Throw Down: The Matrix (1999)

Throw Down: The Matrix (1999)

Opening with studio logos turned into malleable green code, The Matrix immediately signaled its ethos of rebellion against corporate systems. A verdant haze blankets the film, a visual coding of a false reality, a world that must be shattered, an oppressive existence without freedom or agency. A hapless software developer lives one life as a cog in the machine, feeding into structures of systemic control in a bleak office space of rigid walls and separation. The same man lives another life in rejection of those same systems, undermining power with blackhat efforts from a dilapidated, organic room of electronics and screens, a cyberharmony between digital and physical. Lilly and Lana Wachowski’s cyberpunk masterpiece is a million things – a rich philosophical text of existentialism and agency, a masterful cyberpunk odyssey of grungy apocalyptic landscapes and digital realities, and a beautiful trans allegory about becoming who you were meant to be. For this show, however, it is first and foremost the coolest action movie ever made. This week, Jack and Vaughn dive deep into their love for The Matrix on the first episode of Enter The Maytrix, our month long series on the punk tetralogy.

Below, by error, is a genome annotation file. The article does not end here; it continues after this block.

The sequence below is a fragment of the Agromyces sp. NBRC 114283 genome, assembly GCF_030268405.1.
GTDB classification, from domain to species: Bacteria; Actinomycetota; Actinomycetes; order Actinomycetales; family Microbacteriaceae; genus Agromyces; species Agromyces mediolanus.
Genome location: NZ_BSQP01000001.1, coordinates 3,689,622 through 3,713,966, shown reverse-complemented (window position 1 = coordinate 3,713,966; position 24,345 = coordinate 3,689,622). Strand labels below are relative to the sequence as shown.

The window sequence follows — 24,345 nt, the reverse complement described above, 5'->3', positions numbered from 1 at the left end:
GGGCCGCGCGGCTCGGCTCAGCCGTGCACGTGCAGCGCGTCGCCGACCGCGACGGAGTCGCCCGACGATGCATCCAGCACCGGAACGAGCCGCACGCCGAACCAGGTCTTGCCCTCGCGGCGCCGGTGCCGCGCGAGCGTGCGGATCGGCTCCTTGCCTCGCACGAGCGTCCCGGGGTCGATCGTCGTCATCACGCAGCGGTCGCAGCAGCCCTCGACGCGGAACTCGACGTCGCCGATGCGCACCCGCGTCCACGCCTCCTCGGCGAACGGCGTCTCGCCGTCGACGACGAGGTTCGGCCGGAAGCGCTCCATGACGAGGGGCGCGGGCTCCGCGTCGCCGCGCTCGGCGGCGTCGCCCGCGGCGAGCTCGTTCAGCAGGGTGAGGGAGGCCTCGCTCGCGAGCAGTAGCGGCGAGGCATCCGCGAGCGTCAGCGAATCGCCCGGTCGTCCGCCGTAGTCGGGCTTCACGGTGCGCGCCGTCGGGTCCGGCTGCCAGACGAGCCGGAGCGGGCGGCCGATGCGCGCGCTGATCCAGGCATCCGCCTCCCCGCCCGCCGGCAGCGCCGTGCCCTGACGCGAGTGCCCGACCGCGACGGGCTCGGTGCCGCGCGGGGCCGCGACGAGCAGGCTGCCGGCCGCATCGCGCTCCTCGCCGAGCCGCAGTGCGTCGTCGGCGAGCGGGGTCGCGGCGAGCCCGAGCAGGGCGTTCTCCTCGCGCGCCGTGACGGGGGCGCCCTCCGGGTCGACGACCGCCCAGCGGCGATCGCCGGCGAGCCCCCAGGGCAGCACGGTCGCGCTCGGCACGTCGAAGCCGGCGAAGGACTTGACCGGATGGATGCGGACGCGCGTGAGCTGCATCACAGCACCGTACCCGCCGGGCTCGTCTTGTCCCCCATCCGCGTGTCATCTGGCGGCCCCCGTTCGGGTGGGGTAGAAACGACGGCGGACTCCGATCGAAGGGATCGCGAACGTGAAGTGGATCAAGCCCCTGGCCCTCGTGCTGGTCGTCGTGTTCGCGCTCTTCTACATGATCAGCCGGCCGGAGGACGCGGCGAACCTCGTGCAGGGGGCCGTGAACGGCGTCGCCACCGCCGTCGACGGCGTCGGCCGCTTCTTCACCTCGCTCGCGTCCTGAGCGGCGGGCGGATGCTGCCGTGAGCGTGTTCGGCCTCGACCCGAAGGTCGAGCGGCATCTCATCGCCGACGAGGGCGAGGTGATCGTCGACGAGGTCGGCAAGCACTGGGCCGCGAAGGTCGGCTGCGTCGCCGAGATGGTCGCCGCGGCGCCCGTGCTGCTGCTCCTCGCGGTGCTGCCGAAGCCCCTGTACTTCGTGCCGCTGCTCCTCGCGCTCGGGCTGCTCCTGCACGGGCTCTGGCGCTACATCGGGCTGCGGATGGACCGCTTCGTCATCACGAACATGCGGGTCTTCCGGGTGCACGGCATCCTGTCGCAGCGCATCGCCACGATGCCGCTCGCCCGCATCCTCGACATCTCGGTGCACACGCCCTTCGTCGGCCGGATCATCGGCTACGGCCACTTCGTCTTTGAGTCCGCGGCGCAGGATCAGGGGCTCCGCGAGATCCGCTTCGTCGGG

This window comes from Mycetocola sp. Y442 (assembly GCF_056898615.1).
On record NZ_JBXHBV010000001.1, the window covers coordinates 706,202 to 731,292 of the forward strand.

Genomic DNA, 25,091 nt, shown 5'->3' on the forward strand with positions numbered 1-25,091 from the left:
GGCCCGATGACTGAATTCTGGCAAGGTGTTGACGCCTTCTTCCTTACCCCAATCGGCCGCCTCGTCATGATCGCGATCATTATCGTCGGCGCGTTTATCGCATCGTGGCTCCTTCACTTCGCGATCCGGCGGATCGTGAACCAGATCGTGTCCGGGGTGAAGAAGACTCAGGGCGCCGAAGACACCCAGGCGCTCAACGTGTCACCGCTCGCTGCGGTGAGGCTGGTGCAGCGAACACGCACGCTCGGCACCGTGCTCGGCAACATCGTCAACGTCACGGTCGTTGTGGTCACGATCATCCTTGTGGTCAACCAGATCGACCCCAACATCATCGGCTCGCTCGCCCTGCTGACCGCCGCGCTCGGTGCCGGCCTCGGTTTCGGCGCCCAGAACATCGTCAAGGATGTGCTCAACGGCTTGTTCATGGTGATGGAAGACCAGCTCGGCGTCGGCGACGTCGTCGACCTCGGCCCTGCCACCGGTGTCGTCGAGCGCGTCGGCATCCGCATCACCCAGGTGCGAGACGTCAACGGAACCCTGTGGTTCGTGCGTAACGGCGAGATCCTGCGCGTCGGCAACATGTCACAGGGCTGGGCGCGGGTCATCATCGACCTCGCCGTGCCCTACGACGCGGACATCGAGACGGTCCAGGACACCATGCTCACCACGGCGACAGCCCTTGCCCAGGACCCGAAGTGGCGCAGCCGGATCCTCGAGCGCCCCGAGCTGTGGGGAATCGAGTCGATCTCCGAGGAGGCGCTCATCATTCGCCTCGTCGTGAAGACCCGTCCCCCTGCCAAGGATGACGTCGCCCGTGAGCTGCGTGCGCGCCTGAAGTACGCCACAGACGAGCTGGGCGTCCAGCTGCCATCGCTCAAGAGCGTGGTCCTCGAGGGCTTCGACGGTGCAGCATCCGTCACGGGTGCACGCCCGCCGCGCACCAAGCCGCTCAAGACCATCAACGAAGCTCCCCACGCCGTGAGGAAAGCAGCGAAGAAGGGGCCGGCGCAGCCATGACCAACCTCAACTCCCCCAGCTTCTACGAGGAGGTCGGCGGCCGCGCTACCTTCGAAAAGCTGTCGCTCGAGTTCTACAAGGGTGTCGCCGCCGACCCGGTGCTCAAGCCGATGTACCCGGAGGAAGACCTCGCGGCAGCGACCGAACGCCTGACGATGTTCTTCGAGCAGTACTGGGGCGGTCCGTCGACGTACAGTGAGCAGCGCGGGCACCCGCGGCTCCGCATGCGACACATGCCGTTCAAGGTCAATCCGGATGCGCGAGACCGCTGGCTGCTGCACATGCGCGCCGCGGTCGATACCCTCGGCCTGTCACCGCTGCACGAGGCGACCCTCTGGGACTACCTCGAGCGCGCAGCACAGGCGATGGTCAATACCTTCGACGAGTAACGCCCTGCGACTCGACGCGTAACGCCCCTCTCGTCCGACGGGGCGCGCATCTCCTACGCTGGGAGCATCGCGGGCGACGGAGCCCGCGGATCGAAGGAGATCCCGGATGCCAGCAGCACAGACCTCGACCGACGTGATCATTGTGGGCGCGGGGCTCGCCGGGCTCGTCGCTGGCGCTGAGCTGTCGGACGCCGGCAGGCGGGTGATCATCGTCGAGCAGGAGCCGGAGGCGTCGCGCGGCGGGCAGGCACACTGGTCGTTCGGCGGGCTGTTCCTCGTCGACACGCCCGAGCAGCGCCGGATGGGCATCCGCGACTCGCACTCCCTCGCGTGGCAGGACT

Next week we’ll be back with The Matrix Reloaded to continue Enter The Maytrix, a whole month dedicated to the cyberpunk cinema of Lilly and Lana Wachowski. Until then, for more words, thoughts, and action adoration, find us all around the internet.

Vaughn on Letterboxd and Twitter.

Jack on The STACKS, Letterboxd, and Twitter.

Throw Down on Spotify and Apple Podcasts.

Looking for more shows? Check out Jack on The STACKS and Vaughn on I’m Thinking of Spoiling Things.